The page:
Visibility of Black People’s Competences and Innovative Initiatives in Mannheim
History has always held bad memories about Black people despite the many achievements they make in their respective societies on a daily basis. Moreover, this history is dominated by the Eurocentric view that only highlights the part of history that best serves the interests of this view at the expense of Black people themselves. In order to provide a diverse perspective of Black narratives, the Black Academy in partnership with ADNA for Agreement and Empowerment e.V. initiated the Black History Month meets Black Academy in Mannheim on April 1st from 11am-2pm. This event was dedicated to a storytelling and exchange between Afro-descendants in Mannheim and those online about the challenges of visibility of Black competences and the struggles for the deconstruction of erroneous narratives about Black history.
Indeed, this space of exchange and empowerment allowed sixty-five (65) Black people to learn more about Black people who have marked historical changes or continue to do so in order to restore the image of Black skills and expertise on the social, political, cultural and economic levels. First of all, the participants had the opportunity to share with the audience the model personalities that inspire them, such as Angelique KIDJO, Frederick Douglass, Nelson Mandela, Miriam Makeba, Reckya Madougou, H. Malatsi Siwa, Nathalie Yamb, Unity Dow, etc. It emerged from the discussions that the common point between these different personalities is the struggle. The struggle for the emancipation of black people against discrimination, the expression of their identity as a pride and the visibility of their competences as a solution to both national and global challenges.
Following this, a brainstorming session was held to reflect on the reasons for the low visibility of black people’s skills in Germany and worldwide. Amongst others, the following reasons were mentioned: racial discrimination, power structures, colonial continuities, lack of organisation and commitment amongst Afro-descendants themselves and the under-valuing of Afro-descendant knowledge.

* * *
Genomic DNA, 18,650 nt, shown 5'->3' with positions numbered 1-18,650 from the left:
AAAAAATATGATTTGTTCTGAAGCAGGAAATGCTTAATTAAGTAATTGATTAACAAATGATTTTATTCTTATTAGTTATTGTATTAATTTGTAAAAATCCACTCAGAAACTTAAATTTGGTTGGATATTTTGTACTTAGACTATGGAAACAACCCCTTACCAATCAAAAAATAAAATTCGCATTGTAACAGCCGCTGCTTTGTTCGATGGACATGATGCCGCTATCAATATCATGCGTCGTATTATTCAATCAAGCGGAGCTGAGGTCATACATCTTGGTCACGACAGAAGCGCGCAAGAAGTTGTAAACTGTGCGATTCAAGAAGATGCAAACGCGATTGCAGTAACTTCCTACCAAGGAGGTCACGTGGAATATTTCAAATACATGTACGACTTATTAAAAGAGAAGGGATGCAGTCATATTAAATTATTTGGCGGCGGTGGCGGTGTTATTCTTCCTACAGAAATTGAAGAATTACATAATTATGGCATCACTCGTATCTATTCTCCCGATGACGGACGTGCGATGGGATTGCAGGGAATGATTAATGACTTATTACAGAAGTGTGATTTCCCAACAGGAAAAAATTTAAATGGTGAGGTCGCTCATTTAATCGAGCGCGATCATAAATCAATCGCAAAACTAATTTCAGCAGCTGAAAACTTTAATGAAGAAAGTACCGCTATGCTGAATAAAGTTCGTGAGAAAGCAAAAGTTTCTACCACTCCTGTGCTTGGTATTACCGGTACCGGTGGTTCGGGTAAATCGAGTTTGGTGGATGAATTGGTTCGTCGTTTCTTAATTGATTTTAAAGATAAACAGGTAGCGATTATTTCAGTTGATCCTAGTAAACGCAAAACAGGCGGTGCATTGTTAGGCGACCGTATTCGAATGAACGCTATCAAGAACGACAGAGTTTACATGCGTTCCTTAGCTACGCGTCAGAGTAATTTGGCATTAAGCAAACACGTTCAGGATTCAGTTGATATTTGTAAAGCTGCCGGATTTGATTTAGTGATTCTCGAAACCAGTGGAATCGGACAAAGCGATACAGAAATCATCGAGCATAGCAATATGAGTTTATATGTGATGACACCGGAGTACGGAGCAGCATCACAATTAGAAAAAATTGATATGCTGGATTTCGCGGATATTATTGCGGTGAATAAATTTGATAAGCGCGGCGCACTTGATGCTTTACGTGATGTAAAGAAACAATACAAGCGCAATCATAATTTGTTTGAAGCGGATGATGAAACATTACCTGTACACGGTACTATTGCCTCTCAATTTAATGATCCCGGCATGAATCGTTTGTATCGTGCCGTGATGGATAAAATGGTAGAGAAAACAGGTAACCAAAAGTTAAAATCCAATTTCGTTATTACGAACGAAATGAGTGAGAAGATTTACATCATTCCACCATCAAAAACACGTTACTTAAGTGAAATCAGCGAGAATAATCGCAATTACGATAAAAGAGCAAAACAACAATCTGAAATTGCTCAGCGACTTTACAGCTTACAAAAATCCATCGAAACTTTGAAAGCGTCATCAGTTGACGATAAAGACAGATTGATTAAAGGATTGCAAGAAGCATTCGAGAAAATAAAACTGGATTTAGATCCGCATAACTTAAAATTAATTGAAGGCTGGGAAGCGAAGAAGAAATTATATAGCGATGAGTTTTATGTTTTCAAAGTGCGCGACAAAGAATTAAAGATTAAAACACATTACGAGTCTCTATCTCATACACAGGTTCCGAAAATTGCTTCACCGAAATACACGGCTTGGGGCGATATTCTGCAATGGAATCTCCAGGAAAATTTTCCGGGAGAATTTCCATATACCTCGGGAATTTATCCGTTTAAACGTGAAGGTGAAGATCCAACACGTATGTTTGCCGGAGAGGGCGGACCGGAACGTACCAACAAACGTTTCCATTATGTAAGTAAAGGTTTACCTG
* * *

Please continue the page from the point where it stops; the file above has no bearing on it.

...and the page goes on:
To inspire the participants to commit themselves to historic changes in the face of these ills, the experiences and background of Ms Ngo Bigda Sylvie Paulette further edified the participants. Having immigrated to Germany at the age of 10, Sylvie Paulette has risen through the ranks to become an expert consultant on intercultural openness in politics, project management and interpretation in German, English and French. As a young Black woman, the participants reflected on how to contribute individually and collectively to make the competences of Black people visible. In summary, the following solutions were presented as a result of the group work :
- promote the culture and development of African languages by using them at major national and international events;
- develop multinationals for exclusive communication on Black initiatives;
- give visibility to small local initiatives to drive change at the local level;
- create consortia and investment funds on Black initiatives;
- increase the number of spaces for reflection and training for young Black role models in the appropriation of their culture and history, self-confidence and entrepreneurship;
- Set up networks to promote the skills of Black people and formal advocacy frameworks to defend their well-being.
- Initiate capacity building programmes for women and support the reduction of inequalities against Black women.
In addition to the different solutions presented, Sylvie Paulette shared with the participants the chronological axes for developing skills in one’s field of passion. The exchanges were concluded by a networking session between the participants both online and in person. In short, highlighting the skills of Black people must be the only remedy for the problems of Black people.
by Abdoul Boukari and Cécile Ngo Maï